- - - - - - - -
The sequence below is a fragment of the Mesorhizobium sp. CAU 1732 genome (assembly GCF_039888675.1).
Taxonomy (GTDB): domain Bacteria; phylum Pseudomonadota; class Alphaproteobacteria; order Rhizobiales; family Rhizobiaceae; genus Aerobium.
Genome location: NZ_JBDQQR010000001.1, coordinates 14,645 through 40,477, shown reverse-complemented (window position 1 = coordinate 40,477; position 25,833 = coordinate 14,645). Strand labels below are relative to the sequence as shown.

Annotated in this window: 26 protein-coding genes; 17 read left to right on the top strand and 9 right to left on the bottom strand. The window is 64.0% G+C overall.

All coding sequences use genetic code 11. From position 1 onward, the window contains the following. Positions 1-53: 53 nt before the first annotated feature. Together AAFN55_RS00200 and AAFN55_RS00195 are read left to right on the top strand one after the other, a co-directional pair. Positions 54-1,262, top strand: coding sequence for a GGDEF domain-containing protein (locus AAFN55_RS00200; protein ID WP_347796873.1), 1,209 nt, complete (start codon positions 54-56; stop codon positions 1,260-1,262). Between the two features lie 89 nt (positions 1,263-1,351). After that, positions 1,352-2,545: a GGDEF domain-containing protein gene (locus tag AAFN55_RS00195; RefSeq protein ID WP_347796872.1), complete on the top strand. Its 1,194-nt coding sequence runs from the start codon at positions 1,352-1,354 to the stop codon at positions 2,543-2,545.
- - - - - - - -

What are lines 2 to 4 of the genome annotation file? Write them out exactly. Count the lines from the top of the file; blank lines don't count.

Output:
Taxonomy (GTDB): domain Bacteria; phylum Pseudomonadota; class Alphaproteobacteria; order Rhizobiales; family Rhizobiaceae; genus Aerobium.
Genome location: NZ_JBDQQR010000001.1, coordinates 14,645 through 40,477, shown reverse-complemented (window position 1 = coordinate 40,477; position 25,833 = coordinate 14,645). Strand labels below are relative to the sequence as shown.

Annotated in this window: 26 protein-coding genes; 17 read left to right on the top strand and 9 right to left on the bottom strand. The window is 64.0% G+C overall.